The most obvious possible misconception some fans might have about The Ballad Of Songbirds And Snakes is that the story she tells serves as the origin for the entire Hunger Games narrative. However, this is not the case.
Neither the Civil War that resulted in the Capitol viciously dominating the districts nor the first Hunger Games feature in history. The book is set when President Snow – then just Coriolanus Snow – is a teenager (portrayed in the adaptation by Tom Blyth) climbing the political ladder. A major event in it is the 10th official Hunger Games, where Snow mentores Lucy Gray Baird (Rachel Zegler), a District 12 tribute. For chronological reference, at the first Hunger Games, Katniss Everdeen (Jennifer Lawrence) accepted the 74th edition of the deadly competition. If math still works the same in a YA dystopia, it means The Balad of Songbirds and Snakes, set 64 years before the events of the first franchise installment.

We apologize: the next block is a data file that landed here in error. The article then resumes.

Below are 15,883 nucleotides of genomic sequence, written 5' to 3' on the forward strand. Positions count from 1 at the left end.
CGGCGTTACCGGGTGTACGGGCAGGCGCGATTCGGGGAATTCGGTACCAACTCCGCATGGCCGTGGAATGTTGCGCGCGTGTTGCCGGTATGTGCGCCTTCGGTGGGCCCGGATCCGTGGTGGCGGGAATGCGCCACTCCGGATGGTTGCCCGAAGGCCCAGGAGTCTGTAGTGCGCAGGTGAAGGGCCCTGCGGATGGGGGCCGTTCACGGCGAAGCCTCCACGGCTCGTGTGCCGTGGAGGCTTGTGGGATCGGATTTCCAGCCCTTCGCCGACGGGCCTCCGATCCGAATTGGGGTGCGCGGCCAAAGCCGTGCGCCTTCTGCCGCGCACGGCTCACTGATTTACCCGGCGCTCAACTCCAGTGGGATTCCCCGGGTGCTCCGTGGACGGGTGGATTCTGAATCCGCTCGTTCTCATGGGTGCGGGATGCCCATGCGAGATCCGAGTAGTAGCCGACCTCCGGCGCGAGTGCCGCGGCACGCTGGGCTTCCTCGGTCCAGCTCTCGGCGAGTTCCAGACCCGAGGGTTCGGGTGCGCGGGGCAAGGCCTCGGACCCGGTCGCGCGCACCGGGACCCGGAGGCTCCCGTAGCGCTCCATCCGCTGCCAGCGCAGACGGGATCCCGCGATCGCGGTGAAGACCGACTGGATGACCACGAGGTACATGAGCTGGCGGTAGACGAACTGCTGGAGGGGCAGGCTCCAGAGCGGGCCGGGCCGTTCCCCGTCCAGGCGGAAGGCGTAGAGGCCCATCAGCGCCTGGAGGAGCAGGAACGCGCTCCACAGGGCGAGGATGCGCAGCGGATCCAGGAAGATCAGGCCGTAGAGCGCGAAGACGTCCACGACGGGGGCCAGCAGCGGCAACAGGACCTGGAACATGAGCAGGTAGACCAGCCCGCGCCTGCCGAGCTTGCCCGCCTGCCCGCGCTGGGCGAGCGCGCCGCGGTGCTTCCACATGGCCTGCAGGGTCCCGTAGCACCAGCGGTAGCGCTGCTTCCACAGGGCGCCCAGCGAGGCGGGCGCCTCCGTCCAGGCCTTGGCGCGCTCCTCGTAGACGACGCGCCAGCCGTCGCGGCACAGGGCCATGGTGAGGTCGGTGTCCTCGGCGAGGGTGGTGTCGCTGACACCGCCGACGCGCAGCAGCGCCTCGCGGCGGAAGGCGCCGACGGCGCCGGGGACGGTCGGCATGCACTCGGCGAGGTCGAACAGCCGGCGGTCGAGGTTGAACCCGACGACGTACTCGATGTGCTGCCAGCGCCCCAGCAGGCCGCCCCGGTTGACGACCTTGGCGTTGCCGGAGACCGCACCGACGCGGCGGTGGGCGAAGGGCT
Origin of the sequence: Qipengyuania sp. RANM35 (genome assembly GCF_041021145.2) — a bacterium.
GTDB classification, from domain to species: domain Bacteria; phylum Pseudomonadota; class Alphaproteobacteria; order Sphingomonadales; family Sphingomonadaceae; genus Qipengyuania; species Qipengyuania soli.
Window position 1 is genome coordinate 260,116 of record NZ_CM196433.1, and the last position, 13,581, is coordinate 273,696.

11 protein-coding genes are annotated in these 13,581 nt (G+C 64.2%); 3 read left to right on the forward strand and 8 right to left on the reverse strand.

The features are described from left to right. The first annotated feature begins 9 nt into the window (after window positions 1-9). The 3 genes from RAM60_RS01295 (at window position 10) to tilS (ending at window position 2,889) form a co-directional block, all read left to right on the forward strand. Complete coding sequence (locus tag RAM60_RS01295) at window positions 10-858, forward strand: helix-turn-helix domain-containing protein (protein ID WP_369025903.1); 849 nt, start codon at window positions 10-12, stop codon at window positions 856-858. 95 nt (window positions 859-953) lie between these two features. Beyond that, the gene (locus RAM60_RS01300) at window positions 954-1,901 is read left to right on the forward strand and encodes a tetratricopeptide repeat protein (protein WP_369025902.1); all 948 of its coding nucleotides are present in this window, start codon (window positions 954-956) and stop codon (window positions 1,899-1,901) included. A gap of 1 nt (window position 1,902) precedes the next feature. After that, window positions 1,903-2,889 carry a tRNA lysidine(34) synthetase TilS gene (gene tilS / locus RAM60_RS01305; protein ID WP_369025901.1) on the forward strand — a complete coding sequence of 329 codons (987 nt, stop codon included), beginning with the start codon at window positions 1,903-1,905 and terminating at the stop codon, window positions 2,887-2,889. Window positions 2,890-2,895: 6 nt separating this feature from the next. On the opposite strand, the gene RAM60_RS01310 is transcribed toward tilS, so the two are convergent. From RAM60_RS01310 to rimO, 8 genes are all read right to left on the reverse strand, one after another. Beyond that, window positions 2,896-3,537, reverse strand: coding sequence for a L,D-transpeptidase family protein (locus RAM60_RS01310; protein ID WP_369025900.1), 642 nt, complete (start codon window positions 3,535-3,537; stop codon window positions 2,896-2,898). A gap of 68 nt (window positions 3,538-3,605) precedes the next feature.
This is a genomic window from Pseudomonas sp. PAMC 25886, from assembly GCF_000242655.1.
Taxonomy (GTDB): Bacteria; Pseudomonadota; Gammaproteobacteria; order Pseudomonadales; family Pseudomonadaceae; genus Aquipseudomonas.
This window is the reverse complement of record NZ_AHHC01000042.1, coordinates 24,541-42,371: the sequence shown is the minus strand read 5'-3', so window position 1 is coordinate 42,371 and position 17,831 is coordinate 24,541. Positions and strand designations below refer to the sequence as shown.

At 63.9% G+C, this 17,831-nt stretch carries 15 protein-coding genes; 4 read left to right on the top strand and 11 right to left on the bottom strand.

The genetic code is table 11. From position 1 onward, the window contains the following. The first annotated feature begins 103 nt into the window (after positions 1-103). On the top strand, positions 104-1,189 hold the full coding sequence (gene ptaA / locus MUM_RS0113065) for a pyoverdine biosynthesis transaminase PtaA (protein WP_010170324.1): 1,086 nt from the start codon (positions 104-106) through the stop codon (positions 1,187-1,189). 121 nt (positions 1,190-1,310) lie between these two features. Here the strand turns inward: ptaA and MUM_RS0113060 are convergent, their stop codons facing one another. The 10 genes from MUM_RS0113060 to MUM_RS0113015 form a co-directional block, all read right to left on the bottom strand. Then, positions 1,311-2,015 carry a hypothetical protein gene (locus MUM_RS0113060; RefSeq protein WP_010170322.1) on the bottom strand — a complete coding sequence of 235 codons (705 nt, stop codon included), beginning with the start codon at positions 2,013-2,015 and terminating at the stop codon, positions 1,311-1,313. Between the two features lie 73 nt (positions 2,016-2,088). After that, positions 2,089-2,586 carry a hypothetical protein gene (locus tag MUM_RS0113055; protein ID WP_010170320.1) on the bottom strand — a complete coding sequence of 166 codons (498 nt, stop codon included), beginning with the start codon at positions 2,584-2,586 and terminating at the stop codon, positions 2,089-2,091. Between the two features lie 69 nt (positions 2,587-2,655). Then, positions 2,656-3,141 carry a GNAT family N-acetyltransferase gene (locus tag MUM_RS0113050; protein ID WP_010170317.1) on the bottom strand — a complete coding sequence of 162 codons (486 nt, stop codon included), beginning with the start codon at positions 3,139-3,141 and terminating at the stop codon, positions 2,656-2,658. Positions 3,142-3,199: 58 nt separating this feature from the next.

While fans should expect the film to crank up the action, The Ballad Of Songbirds And Snakes is not inherently the same type of story as the original trilogy (or tetralogy in the case of the cinematic adaptations). Snow is mostly an observer. An actively sneaky, deadly, terrifying observer, but an observer nonetheless. Another, simpler way of putting it is this: Expect more political intrigue and less battle-hardened reality stars.